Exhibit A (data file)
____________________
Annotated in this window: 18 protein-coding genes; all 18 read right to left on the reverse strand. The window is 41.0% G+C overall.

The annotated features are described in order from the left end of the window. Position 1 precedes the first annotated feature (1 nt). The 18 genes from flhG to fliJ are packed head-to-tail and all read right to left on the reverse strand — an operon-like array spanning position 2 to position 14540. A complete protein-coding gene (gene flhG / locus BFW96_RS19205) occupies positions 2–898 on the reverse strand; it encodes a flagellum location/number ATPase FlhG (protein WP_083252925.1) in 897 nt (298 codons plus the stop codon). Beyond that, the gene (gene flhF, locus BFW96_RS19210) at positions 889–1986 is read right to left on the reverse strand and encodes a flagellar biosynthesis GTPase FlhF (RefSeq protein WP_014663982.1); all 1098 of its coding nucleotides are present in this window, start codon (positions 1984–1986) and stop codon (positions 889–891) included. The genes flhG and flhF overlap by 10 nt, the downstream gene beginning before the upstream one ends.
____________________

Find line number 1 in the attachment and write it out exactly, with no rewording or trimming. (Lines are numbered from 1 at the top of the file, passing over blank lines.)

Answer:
Annotated in this window: 18 protein-coding genes; all 18 read right to left on the reverse strand. The window is 41.0% G+C overall.